A 'national anthem' is commonly defined as a solemn and patriotic song officially adopted by a country as an expression of national identity. Israel's national anthem is called, Hatikva which, loosely translated, means, 'hope'.
This national anthem of hope was not written for the creation of the State of Israel. It wasn't written immediately before or just after the founding of the State in 1948. It's not even a modern song.
It's an old song. It predates the founding of modern Israel by more than 125 years.
How can a national anthem be written 125+ years before nationhood? How can such a song capture a national identity?
To answer these questions, you must first realize that this anthem is unusual. It doesn't celebrate statehood. It has nothing to do with victory in battles for independence.
But it has everything to do with who we are and why we live in this land. It does that by capturing one aspect of the spirit of the Jewish people. That spirit is linked directly to the Land of Israel. That spirit declares to the world who we are and what we yearn for.
Tell me what you dream of and I will tell you who you are. Our national Jewish dream is no different.
We are a people of hope. We are a people who have been exiled from our land. We are a people who dream to return to our ancestral homeland, a land upon which we have stamped indelibly our mark of ownership (proven repeatedly by ongoing archaeological finds).
We are a people with an eye on our future, a future that focuses on Zion and on Jerusalem. Our Hatikva tells the world that we have never given up our hopes for our future.
The lyrics of Hatikva come from a poem first written in 1876--77. The exact date is unknown ("Hatikva", knesset.gov.il, 2009). It was first put to music some 10 years later, in 1888.
It may have been chosen to be the anthem of the Jewish people as early as the First Zionist Congress in 1897 (Vivian Eden, "Evil Spirits Lurking in Israel's National Anthem", Haaretz, August 24, 2015). It was officially adopted as Israel's national anthem in 2004 (knesset.gov, ibid).
This song is not about prosperity. it's not about rockets' red glare. It's not about a flag. It's not about victory.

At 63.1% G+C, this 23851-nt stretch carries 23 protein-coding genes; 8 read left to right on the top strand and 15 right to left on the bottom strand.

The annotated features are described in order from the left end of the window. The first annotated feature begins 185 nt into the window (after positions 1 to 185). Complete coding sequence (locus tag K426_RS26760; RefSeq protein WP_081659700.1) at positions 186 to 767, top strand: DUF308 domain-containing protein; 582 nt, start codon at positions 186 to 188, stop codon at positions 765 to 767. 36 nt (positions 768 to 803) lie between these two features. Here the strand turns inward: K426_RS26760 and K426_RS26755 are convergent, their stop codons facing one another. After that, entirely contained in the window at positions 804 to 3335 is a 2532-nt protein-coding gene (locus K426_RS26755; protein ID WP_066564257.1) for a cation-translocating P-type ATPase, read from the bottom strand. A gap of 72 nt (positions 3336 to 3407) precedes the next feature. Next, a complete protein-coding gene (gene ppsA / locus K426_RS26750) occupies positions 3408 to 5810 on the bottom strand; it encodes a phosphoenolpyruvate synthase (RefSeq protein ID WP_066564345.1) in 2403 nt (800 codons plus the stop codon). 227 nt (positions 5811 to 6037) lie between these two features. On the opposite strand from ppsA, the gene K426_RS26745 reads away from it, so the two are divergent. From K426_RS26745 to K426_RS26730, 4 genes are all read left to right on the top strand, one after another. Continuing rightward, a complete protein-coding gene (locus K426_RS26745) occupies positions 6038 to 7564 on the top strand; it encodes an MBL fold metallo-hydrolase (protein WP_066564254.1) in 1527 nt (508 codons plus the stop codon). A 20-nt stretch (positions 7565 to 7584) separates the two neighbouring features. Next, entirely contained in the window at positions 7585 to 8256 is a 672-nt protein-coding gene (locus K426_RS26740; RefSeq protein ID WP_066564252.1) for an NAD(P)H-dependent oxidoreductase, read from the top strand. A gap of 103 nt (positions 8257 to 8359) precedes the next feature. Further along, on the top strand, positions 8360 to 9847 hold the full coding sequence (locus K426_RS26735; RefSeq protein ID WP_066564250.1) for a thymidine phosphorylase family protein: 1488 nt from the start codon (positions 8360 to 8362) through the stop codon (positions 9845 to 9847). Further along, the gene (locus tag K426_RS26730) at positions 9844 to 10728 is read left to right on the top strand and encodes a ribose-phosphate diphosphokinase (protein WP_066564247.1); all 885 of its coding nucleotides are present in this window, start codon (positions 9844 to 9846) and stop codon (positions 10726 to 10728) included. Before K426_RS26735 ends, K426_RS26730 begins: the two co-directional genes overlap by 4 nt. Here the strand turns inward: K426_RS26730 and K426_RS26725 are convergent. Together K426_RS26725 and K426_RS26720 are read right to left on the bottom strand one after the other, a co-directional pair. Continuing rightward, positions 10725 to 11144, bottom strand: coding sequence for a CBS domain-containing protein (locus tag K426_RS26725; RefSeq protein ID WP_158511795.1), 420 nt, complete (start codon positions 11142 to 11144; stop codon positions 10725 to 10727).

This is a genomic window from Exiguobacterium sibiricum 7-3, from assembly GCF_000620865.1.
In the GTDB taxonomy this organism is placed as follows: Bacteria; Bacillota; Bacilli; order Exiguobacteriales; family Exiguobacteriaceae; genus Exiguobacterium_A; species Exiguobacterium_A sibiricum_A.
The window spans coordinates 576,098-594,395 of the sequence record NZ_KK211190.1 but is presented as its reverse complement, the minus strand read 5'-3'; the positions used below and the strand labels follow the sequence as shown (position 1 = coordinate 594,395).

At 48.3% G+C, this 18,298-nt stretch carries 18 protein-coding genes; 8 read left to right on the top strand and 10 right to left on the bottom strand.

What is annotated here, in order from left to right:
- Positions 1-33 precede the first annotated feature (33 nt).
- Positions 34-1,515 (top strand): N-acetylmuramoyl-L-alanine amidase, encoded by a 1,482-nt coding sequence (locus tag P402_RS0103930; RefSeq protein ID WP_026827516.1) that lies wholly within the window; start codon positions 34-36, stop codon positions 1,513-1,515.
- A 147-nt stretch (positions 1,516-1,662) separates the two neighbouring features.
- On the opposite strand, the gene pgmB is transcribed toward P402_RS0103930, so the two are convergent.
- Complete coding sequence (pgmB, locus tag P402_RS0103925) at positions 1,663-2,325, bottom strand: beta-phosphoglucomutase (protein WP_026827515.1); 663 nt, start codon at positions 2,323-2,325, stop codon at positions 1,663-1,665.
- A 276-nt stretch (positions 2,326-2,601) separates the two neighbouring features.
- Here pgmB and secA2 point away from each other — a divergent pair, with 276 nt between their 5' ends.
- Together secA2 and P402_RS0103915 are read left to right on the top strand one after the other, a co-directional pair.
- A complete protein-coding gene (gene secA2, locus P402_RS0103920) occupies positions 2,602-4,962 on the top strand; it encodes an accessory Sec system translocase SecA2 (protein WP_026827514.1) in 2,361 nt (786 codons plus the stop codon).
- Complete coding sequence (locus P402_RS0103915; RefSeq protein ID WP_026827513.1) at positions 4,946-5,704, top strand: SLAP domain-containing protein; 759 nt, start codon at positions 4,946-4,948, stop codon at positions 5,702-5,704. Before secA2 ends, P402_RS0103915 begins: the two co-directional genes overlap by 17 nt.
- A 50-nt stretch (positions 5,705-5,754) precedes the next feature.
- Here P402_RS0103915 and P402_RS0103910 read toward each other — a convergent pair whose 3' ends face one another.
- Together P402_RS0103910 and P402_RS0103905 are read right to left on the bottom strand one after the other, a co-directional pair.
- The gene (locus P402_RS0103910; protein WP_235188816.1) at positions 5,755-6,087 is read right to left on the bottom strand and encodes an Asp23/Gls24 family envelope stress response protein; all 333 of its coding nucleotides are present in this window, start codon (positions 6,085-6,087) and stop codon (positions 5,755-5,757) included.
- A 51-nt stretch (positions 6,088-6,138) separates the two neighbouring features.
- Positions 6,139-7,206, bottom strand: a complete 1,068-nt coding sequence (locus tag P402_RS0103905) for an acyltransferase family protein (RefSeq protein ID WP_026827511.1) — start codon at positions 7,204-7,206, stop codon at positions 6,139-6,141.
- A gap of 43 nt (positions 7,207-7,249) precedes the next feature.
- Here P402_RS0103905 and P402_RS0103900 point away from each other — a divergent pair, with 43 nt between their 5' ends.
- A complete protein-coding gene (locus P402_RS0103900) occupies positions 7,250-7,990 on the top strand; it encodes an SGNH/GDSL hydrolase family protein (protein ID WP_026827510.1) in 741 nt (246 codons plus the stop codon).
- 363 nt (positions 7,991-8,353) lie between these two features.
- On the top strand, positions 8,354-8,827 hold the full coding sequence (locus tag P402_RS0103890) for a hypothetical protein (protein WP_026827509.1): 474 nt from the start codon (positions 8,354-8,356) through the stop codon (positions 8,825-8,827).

It's about the future. It's about Jerusalem.
It's about hope. It's about the yearning for our future. It's a reflection of Jewish prayer, which speaks of Jerusalem and which require us all to turn towards Jerusalem when we pray.
It's a yearning for Jerusalem. It's a yearning to return to Zion. It's a yearning to be free as a nation in that Zion, in that Jerusalem.
The lyrics tell us that within the Jewish heart there is a spirit that still sings (even after some 2000 years of exile). Our eyes look towards Zion. Our hope is not lost. The hope of 2,000 years is to be free as a nation in our land, the land of Jerusalem and Zion.
These words may be more than 125 years old, but they are as real to us today as they were 125+ years ago when first written.
Here's why: although modern Israel in now 68 years old, it's existence is still questioned. Although Israel is a legally created sovereign state (made so by the United Nations), it's Jewish land is called 'illegal' and 'illegitimate'. Although important Western military leaders openly state that Israel has the world's most moral army, the world calls Israel's army immoral.
Although the Temple Mount has been the holiest spot on earth to the Jewish people, the United Nations has declared that it is not even Jewish. The UN declares that the Temple Mount is now Muslim.
Although Jerusalem has been the undivided Jewish capital of the Jewish people for thousands of years (except when others have conquered it), the world refuses to acknowledge that Jerusalem is our Jewish capital. Instead, the world wants to divide it.
To many in today's world, Israel's very existence is a sin. They believe there is only one way to deal with that sin.
To make peace in this world, many claim, that sin must be removed. Therefore, Israel must be removed. Israel must be destroyed.
If Israel is to survive these attacks, it must have a clear vision of why it exists. It must have a clear vision of what it wants for its own future. It must be able to stand up and say to the world, your vision for us is not our vision.
Hatikva makes that statement. On this, our Yom Ha'Atzmaut, our national Independence Day, Jews across Israel stand up to sing this Hatikva.
This national anthem declares that our national goal is not to surrender land. it is not to surrender Jerusalem. This song declares that our goal is to be a free nation in our land, in our Zion, in our Jerusalem. You can't get any clearer than that.
Here, now, are two renditions of our national anthem, our song of hope--our song of our future. The first version gives you the lyrics. The section version is, well,different: